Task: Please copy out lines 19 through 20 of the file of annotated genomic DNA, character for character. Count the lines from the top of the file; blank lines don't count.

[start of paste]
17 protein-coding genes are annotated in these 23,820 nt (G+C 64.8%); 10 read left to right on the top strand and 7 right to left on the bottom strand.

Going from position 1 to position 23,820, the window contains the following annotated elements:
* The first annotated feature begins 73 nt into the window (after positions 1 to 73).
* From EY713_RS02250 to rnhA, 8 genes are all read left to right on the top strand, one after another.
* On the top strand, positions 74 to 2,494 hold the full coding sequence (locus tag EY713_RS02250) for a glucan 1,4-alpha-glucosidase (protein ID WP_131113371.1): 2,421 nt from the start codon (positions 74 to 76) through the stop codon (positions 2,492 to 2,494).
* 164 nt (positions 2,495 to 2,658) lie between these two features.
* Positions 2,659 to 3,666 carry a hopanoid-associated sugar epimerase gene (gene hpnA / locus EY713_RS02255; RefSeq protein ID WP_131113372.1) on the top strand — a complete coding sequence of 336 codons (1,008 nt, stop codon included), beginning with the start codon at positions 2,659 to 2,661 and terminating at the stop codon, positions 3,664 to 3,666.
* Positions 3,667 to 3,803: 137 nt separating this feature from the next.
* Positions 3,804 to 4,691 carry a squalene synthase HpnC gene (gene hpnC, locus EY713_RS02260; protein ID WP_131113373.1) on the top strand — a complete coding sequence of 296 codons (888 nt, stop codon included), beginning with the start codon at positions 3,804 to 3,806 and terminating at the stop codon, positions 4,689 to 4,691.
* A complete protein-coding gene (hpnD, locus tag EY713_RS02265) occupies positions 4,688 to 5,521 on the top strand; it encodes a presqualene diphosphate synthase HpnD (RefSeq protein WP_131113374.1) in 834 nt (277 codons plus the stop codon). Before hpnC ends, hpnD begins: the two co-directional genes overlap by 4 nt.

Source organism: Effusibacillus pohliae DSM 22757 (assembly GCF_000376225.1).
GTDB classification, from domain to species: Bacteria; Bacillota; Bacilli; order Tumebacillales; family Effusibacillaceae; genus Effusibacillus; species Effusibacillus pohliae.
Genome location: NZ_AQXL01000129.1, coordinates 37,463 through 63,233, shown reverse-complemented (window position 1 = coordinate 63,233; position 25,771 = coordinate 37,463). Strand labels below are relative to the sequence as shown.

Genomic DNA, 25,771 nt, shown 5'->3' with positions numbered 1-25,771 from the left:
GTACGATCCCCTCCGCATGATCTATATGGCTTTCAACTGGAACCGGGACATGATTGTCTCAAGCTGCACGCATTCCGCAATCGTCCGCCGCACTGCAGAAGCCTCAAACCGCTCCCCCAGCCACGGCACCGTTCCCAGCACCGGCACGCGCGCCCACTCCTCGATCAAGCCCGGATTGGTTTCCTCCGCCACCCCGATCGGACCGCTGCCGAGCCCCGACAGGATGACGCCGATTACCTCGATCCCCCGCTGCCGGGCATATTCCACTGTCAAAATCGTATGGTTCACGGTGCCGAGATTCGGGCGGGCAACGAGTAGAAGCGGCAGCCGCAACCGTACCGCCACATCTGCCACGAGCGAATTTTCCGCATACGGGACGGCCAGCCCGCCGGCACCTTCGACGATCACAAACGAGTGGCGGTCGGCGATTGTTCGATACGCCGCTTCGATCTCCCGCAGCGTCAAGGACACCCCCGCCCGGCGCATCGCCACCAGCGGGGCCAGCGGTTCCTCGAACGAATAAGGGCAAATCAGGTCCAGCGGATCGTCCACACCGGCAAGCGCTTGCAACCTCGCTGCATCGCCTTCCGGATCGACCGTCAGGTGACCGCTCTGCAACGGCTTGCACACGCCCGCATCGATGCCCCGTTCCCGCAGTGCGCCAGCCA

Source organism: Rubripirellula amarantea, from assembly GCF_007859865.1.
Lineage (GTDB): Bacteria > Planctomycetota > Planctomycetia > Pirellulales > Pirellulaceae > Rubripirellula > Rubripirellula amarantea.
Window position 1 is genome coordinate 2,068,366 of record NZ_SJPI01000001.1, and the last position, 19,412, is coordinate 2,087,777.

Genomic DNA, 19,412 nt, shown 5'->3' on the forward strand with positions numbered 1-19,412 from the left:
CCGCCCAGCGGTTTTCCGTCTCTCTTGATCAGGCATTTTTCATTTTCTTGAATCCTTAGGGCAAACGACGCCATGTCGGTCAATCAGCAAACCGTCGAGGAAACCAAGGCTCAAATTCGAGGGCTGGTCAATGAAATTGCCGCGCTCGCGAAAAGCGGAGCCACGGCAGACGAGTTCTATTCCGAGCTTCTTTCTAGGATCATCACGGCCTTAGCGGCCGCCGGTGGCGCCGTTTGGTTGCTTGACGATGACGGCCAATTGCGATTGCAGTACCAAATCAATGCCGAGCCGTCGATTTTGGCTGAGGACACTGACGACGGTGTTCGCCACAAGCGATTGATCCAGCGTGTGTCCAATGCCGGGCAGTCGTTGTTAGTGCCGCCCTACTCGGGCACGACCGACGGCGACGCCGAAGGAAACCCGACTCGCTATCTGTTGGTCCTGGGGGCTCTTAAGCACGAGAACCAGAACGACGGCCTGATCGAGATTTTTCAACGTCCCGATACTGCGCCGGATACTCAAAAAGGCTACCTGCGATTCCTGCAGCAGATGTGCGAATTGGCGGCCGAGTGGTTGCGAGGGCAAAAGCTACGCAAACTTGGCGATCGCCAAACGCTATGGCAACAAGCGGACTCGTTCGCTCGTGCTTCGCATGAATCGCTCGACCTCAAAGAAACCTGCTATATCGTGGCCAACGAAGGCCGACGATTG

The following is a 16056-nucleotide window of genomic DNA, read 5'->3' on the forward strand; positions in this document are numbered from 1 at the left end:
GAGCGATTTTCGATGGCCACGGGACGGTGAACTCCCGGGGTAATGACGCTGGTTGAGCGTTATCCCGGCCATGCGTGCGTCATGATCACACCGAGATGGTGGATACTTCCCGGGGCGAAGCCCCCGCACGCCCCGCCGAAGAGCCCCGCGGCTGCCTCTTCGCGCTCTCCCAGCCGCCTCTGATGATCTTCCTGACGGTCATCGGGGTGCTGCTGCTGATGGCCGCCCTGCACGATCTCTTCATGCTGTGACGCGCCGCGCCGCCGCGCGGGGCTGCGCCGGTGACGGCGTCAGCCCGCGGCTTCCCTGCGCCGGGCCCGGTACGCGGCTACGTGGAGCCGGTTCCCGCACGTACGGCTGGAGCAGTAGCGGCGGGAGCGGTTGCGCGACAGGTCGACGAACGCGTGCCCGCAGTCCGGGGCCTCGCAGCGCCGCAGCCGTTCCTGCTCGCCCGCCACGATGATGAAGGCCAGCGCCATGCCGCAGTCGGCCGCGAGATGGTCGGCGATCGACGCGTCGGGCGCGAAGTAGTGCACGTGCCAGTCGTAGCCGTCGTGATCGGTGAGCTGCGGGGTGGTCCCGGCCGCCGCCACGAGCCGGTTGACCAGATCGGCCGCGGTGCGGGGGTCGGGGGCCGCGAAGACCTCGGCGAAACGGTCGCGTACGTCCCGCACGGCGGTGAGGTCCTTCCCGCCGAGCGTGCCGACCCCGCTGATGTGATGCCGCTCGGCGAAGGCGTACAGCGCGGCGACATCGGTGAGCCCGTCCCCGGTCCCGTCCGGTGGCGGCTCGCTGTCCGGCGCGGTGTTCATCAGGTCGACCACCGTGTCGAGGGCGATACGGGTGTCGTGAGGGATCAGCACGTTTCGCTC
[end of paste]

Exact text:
Genomic DNA, 19,412 nt, shown 5'->3' on the forward strand with positions numbered 1-19,412 from the left:
CCGCCCAGCGGTTTTCCGTCTCTCTTGATCAGGCATTTTTCATTTTCTTGAATCCTTAGGGCAAACGACGCCATGTCGGTCAATCAGCAAACCGTCGAGGAAACCAAGGCTCAAATTCGAGGGCTGGTCAATGAAATTGCCGCGCTCGCGAAAAGCGGAGCCACGGCAGACGAGTTCTATTCCGAGCTTCTTTCTAGGATCATCACGGCCTTAGCGGCCGCCGGTGGCGCCGTTTGGTTGCTTGACGATGACGGCCAATTGCGATTGCAGTACCAAATCAATGCCGAGCCGTCGATTTTGGCTGAGGACACTGACGACGGTGTTCGCCACAAGCGATTGATCCAGCGTGTGTCCAATGCCGGGCAGTCGTTGTTAGTGCCGCCCTACTCGGGCACGACCGACGGCGACGCCGAAGGAAACCCGACTCGCTATCTGTTGGTCCTGGGGGCTCTTAAGCACGAGAACCAGAACGACGGCCTGATCGAGATTTTTCAACGTCCCGATACTGCGCCGGATACTCAAAAAGGCTACCTGCGATTCCTGCAGCAGATGTGCGAATTGGCGGCCGAGTGGTTGCGAGGGCAAAAGCTACGCAAACTTGGCGATCGCCAAACGCTATGGCAACAAGCGGACTCGTTCGCTCGTGCTTCGCATGAATCGCTCGACCTCAAAGAAACCTGCTATATCGTGGCCAACGAAGGCCGACGATTG